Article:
In both countries, India became the largest source of skilled migrants in the 21st century. According to the 2011 Australian census, 390,894 people of Indian origin lived in the country. The 2013 New Zealand census recorded 155,178 people of Indian origin.
Previous Indian professional migrants were middle class, highly educated, and settlers. The migrants of the past decade or so have been younger, less educated, from the lower rungs of the Indian social ladder, and often on temporary work or student visas. They are more often single, male, and from district towns and villages. They also remain more closely connected to their families at home and in many cases go back after their studies or employment contracts finish.
The new migrants bring fresh challenges for the diaspora community. It is now more diverse, not only culturally and economically, but also in its histories of migration.
In Auckland, for instance, as recorded by Alison Booth, the majority of recent Indian migrants are young professionals and students from the Punjab and north India. Their cultural preferences are different from those of earlier generations of settlers, who are more conservative in their social attitudes.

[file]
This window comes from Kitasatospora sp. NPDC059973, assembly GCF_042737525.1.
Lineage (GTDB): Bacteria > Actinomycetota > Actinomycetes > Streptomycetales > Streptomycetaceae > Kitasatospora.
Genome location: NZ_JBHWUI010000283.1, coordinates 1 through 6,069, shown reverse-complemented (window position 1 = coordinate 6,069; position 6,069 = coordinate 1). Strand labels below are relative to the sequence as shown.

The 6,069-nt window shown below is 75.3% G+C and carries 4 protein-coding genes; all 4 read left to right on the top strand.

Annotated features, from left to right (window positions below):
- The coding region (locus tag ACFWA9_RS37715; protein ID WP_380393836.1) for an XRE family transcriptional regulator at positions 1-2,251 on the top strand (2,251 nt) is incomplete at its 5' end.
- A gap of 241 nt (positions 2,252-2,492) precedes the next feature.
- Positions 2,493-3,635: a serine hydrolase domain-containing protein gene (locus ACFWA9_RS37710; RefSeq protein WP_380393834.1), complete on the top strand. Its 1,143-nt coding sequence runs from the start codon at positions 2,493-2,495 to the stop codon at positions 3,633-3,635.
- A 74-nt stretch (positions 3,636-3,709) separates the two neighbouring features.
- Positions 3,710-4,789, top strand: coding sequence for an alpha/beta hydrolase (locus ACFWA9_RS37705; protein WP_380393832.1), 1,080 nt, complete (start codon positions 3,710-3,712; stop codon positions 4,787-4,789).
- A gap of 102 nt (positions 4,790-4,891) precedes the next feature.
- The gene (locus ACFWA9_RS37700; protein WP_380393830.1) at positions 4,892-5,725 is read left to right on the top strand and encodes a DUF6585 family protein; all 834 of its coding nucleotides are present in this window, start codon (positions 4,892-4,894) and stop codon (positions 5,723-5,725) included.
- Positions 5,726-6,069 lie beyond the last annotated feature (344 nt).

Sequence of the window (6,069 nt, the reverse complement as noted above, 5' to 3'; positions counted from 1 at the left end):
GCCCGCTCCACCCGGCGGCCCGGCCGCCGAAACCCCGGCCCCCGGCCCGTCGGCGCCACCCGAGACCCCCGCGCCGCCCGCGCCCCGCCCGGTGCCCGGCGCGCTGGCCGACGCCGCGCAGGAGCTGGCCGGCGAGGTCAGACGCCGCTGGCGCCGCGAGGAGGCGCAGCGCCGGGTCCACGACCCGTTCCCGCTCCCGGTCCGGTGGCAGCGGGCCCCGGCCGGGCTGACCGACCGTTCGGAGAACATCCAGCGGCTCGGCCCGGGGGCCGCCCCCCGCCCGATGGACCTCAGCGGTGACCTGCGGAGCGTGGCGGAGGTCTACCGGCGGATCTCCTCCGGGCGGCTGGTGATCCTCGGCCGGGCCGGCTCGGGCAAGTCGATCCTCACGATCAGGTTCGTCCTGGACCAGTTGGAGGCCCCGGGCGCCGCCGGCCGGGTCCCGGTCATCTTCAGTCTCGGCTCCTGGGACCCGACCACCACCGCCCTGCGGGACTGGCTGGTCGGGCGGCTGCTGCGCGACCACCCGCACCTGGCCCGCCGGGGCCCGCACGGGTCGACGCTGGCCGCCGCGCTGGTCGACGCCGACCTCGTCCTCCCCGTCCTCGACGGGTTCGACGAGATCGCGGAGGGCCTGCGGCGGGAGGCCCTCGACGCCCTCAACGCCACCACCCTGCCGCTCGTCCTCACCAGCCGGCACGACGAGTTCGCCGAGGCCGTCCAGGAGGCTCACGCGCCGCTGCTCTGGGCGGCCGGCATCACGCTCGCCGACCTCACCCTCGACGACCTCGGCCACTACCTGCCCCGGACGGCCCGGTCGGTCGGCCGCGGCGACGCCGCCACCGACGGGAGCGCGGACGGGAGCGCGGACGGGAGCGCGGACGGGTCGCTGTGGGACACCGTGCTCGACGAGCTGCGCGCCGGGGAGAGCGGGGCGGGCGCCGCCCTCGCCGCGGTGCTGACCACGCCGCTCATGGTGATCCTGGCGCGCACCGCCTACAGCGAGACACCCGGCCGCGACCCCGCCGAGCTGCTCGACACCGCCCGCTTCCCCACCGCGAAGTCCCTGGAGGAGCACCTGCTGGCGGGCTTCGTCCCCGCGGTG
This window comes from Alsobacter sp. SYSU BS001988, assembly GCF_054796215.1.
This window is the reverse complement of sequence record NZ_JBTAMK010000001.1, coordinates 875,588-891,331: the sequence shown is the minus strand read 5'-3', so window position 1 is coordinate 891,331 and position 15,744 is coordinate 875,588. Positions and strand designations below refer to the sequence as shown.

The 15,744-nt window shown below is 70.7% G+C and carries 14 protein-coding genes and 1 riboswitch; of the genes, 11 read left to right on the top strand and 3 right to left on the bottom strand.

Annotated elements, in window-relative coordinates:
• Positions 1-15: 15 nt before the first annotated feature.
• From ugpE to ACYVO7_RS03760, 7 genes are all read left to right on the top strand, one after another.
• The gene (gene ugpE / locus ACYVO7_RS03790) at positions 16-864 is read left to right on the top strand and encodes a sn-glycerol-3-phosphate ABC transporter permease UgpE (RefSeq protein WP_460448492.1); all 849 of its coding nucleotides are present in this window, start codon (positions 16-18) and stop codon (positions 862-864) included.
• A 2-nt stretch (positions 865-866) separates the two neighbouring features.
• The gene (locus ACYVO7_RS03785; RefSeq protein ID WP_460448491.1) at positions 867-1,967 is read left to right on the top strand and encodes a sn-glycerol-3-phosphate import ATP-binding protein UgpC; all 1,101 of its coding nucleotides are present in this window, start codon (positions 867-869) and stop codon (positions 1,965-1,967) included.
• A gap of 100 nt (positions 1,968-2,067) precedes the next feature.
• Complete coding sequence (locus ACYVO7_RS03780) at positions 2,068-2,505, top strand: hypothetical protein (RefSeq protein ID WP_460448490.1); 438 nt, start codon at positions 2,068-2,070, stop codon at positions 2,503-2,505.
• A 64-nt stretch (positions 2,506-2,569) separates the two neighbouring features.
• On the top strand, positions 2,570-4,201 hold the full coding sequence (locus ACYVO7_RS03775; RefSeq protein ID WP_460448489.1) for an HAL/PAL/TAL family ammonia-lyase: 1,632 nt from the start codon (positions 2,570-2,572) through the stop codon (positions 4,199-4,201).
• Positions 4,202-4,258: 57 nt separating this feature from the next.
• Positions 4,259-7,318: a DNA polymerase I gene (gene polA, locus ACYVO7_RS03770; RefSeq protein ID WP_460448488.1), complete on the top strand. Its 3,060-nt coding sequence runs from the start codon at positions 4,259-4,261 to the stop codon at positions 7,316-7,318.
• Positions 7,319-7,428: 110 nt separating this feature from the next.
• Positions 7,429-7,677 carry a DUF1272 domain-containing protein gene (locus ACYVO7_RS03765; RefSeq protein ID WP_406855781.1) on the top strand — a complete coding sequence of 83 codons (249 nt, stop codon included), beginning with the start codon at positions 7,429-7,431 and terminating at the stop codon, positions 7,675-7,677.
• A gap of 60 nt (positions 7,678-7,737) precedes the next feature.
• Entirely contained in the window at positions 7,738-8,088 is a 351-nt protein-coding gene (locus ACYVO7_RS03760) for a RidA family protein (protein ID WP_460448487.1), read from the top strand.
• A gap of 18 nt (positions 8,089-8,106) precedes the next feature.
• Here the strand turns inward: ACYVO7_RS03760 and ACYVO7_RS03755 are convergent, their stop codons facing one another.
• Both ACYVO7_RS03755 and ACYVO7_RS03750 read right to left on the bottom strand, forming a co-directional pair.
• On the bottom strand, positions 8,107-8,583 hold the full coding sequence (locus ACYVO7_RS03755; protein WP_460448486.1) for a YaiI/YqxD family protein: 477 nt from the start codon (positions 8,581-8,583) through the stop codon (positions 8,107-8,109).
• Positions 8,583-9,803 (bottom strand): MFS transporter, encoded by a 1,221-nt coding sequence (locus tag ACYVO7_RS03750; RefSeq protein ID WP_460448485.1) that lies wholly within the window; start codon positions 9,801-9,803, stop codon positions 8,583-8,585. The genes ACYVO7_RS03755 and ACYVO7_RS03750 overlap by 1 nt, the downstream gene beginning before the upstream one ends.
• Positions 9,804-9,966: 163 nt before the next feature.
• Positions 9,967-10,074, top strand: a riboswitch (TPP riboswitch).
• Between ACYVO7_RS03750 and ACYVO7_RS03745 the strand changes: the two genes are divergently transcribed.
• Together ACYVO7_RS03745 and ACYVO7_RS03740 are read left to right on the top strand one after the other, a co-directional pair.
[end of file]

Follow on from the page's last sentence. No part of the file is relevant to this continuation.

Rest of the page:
As a result, there are divergent views on what constitutes authentic Indian culture. This clash between “traditional” and “pop” cultures is reflected in debates over publicly funded events such as the city’s Diwali festival.
Such debates highlight the inner pluralism of the Indian diaspora and the need for multiculturalist policies in both Australia and New Zealand to avoid outdated assumptions of homogeneity. The Indian community in the two countries is big and broad—ranging—just like its story over the past 250 years.
Sekhar Bandyopadhyay, professor of Asian history , Victoria University of Wellington, and Jane Buckingham, associate professor of history. This article is republished from The Conversation under a Creative Commons license. Read the original article. We welcome your comments at email@example.com.